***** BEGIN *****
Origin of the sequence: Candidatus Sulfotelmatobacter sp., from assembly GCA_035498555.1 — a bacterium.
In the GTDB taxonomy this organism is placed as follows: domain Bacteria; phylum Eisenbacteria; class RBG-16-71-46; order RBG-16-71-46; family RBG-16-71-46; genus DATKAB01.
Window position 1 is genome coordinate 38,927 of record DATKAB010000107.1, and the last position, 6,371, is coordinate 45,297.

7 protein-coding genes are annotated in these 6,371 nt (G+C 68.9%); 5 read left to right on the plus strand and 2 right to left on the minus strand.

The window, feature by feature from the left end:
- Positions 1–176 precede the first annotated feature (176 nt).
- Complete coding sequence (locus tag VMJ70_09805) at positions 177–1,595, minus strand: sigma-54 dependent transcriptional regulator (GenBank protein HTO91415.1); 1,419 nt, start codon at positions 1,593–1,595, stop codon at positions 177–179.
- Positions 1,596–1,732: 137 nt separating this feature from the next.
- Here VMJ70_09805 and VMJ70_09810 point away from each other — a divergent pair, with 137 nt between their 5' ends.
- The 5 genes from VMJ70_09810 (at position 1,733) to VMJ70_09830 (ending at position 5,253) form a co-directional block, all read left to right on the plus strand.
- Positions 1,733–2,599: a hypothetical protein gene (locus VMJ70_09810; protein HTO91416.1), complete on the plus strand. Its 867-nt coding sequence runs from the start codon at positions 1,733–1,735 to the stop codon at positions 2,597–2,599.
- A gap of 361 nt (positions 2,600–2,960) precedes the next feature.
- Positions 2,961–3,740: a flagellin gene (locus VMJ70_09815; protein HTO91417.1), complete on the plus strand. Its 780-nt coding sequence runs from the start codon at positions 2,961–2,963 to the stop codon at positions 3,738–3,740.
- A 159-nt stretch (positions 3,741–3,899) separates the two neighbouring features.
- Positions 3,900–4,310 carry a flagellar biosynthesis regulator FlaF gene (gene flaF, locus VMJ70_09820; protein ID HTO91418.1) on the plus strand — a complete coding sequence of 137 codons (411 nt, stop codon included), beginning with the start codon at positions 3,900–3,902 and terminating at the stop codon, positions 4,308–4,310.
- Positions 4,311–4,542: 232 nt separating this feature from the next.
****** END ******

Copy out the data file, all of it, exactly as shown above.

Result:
Origin of the sequence: Candidatus Sulfotelmatobacter sp., from assembly GCA_035498555.1 — a bacterium.
In the GTDB taxonomy this organism is placed as follows: domain Bacteria; phylum Eisenbacteria; class RBG-16-71-46; order RBG-16-71-46; family RBG-16-71-46; genus DATKAB01.
Window position 1 is genome coordinate 38,927 of record DATKAB010000107.1, and the last position, 6,371, is coordinate 45,297.

7 protein-coding genes are annotated in these 6,371 nt (G+C 68.9%); 5 read left to right on the plus strand and 2 right to left on the minus strand.

The window, feature by feature from the left end:
- Positions 1–176 precede the first annotated feature (176 nt).
- Complete coding sequence (locus tag VMJ70_09805) at positions 177–1,595, minus strand: sigma-54 dependent transcriptional regulator (GenBank protein HTO91415.1); 1,419 nt, start codon at positions 1,593–1,595, stop codon at positions 177–179.
- Positions 1,596–1,732: 137 nt separating this feature from the next.
- Here VMJ70_09805 and VMJ70_09810 point away from each other — a divergent pair, with 137 nt between their 5' ends.
- The 5 genes from VMJ70_09810 (at position 1,733) to VMJ70_09830 (ending at position 5,253) form a co-directional block, all read left to right on the plus strand.
- Positions 1,733–2,599: a hypothetical protein gene (locus VMJ70_09810; protein HTO91416.1), complete on the plus strand. Its 867-nt coding sequence runs from the start codon at positions 1,733–1,735 to the stop codon at positions 2,597–2,599.
- A gap of 361 nt (positions 2,600–2,960) precedes the next feature.
- Positions 2,961–3,740: a flagellin gene (locus VMJ70_09815; protein HTO91417.1), complete on the plus strand. Its 780-nt coding sequence runs from the start codon at positions 2,961–2,963 to the stop codon at positions 3,738–3,740.
- A 159-nt stretch (positions 3,741–3,899) separates the two neighbouring features.
- Positions 3,900–4,310 carry a flagellar biosynthesis regulator FlaF gene (gene flaF, locus VMJ70_09820; protein ID HTO91418.1) on the plus strand — a complete coding sequence of 137 codons (411 nt, stop codon included), beginning with the start codon at positions 3,900–3,902 and terminating at the stop codon, positions 4,308–4,310.
- Positions 4,311–4,542: 232 nt separating this feature from the next.